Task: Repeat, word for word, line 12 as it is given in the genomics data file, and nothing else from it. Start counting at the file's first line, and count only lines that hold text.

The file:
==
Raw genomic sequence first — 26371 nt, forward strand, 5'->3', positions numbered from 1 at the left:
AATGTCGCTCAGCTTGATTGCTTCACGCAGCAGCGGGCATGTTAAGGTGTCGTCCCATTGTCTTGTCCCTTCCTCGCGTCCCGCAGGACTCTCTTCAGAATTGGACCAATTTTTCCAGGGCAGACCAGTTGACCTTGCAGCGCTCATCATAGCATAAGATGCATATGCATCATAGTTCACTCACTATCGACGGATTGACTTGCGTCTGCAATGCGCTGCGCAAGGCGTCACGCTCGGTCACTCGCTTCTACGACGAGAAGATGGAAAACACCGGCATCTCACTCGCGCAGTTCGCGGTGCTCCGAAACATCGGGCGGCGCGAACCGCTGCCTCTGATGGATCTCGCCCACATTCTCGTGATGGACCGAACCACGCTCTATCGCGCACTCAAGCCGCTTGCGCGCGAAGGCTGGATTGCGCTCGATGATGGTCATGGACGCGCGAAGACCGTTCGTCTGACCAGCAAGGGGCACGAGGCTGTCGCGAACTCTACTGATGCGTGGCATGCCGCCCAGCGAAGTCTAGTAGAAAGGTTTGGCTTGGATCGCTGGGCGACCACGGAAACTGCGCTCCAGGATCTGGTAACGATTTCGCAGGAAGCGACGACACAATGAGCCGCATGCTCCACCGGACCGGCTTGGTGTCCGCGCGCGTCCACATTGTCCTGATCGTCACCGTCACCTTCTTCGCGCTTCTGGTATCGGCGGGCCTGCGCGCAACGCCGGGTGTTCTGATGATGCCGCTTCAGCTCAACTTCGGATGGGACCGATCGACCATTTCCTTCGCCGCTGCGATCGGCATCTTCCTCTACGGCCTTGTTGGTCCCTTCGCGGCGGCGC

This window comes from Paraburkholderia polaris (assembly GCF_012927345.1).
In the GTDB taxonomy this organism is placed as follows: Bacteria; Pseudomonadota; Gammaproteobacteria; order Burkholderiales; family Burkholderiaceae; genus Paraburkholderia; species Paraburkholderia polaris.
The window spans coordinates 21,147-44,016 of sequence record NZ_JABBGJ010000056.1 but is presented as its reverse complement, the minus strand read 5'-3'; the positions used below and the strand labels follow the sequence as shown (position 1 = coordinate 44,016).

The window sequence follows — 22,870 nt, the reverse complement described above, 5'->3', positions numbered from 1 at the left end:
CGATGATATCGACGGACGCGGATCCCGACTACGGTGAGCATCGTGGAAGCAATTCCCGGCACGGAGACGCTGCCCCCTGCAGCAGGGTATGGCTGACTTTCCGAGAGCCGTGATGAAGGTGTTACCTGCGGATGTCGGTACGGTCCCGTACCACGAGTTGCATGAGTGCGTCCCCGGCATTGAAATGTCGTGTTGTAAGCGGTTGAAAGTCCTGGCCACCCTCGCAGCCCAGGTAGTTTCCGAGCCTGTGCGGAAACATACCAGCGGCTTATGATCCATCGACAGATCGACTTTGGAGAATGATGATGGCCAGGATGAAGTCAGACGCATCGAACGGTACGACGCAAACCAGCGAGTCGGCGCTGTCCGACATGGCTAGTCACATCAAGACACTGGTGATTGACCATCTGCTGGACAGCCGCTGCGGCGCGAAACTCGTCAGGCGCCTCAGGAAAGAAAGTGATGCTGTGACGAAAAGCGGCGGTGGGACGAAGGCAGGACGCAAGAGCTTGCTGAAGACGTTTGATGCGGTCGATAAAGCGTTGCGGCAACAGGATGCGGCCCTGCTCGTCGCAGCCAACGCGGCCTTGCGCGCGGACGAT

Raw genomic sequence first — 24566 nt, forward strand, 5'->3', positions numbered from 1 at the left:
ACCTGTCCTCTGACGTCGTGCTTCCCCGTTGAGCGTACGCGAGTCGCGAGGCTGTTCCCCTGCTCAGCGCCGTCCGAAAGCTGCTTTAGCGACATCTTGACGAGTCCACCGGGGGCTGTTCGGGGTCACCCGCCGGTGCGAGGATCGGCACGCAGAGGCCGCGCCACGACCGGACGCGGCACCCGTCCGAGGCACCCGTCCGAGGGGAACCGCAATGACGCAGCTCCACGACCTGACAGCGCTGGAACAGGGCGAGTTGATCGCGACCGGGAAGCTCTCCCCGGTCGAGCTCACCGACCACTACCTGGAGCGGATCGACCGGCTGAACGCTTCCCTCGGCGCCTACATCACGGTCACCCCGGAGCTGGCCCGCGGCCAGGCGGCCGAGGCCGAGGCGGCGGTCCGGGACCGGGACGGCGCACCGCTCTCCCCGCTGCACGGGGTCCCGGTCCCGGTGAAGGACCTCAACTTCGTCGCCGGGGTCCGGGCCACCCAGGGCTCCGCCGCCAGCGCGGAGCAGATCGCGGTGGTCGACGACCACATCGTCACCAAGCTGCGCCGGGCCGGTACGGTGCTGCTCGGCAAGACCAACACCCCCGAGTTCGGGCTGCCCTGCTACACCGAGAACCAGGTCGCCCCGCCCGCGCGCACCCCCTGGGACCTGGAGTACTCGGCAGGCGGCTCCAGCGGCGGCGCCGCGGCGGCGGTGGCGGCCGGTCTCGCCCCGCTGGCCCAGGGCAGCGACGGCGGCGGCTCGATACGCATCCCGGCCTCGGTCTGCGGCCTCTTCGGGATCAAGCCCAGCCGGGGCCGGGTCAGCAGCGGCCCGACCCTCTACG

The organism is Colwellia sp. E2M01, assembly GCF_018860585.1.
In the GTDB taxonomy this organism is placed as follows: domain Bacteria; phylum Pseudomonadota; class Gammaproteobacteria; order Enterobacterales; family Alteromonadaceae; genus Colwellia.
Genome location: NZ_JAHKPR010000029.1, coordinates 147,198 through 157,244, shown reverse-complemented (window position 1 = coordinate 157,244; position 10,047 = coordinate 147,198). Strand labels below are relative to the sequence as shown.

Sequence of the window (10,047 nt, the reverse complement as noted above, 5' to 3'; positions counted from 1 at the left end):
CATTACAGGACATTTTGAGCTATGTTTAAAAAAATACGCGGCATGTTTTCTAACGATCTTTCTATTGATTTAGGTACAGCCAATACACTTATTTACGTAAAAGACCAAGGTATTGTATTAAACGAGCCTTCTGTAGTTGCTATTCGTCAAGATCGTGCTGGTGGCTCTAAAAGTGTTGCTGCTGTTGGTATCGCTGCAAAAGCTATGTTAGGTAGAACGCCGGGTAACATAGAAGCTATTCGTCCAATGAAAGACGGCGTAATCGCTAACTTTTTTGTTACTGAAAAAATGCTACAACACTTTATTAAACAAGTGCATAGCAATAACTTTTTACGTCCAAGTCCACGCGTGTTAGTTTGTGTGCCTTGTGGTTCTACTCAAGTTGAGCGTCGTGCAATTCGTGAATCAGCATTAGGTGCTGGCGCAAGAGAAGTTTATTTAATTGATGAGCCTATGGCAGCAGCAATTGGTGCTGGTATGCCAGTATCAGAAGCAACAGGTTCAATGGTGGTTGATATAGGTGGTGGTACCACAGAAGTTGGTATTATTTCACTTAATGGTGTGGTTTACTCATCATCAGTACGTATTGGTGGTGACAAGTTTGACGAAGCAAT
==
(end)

Genome location: NZ_JAHKPR010000029.1, coordinates 147,198 through 157,244, shown reverse-complemented (window position 1 = coordinate 157,244; position 10,047 = coordinate 147,198). Strand labels below are relative to the sequence as shown.